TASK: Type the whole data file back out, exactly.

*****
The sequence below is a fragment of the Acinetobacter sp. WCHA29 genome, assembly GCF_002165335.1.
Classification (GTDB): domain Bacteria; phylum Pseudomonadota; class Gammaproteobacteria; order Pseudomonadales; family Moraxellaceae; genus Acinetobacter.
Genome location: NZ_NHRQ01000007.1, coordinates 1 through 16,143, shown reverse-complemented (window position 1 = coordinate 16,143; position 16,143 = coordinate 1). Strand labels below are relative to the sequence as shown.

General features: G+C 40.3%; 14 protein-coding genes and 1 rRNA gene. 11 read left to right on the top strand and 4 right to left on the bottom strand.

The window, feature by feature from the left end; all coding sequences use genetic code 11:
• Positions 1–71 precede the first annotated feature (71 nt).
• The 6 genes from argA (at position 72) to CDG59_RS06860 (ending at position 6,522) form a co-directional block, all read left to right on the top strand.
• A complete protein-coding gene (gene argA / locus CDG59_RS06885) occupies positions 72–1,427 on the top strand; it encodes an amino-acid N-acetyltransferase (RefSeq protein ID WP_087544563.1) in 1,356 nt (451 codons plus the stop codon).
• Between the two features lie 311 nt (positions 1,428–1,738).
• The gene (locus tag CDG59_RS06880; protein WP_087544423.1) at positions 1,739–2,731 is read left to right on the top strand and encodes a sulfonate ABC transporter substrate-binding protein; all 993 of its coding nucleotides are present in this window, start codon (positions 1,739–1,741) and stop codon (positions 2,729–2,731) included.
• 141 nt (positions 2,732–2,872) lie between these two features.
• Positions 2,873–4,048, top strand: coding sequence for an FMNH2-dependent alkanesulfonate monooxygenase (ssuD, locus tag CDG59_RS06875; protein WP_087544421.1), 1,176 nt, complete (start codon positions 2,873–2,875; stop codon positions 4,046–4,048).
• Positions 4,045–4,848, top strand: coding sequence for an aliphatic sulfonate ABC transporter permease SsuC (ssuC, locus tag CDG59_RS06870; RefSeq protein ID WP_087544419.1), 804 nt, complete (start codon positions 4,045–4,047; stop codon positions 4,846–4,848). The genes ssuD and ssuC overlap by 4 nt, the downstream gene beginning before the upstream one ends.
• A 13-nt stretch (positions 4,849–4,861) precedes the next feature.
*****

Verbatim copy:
The sequence below is a fragment of the Acinetobacter sp. WCHA29 genome, assembly GCF_002165335.1.
Classification (GTDB): domain Bacteria; phylum Pseudomonadota; class Gammaproteobacteria; order Pseudomonadales; family Moraxellaceae; genus Acinetobacter.
Genome location: NZ_NHRQ01000007.1, coordinates 1 through 16,143, shown reverse-complemented (window position 1 = coordinate 16,143; position 16,143 = coordinate 1). Strand labels below are relative to the sequence as shown.

General features: G+C 40.3%; 14 protein-coding genes and 1 rRNA gene. 11 read left to right on the top strand and 4 right to left on the bottom strand.

The window, feature by feature from the left end; all coding sequences use genetic code 11:
• Positions 1–71 precede the first annotated feature (71 nt).
• The 6 genes from argA (at position 72) to CDG59_RS06860 (ending at position 6,522) form a co-directional block, all read left to right on the top strand.
• A complete protein-coding gene (gene argA / locus CDG59_RS06885) occupies positions 72–1,427 on the top strand; it encodes an amino-acid N-acetyltransferase (RefSeq protein ID WP_087544563.1) in 1,356 nt (451 codons plus the stop codon).
• Between the two features lie 311 nt (positions 1,428–1,738).
• The gene (locus tag CDG59_RS06880; protein WP_087544423.1) at positions 1,739–2,731 is read left to right on the top strand and encodes a sulfonate ABC transporter substrate-binding protein; all 993 of its coding nucleotides are present in this window, start codon (positions 1,739–1,741) and stop codon (positions 2,729–2,731) included.
• 141 nt (positions 2,732–2,872) lie between these two features.
• Positions 2,873–4,048, top strand: coding sequence for an FMNH2-dependent alkanesulfonate monooxygenase (ssuD, locus tag CDG59_RS06875; protein WP_087544421.1), 1,176 nt, complete (start codon positions 2,873–2,875; stop codon positions 4,046–4,048).
• Positions 4,045–4,848, top strand: coding sequence for an aliphatic sulfonate ABC transporter permease SsuC (ssuC, locus tag CDG59_RS06870; RefSeq protein ID WP_087544419.1), 804 nt, complete (start codon positions 4,045–4,047; stop codon positions 4,846–4,848). The genes ssuD and ssuC overlap by 4 nt, the downstream gene beginning before the upstream one ends.
• A 13-nt stretch (positions 4,849–4,861) precedes the next feature.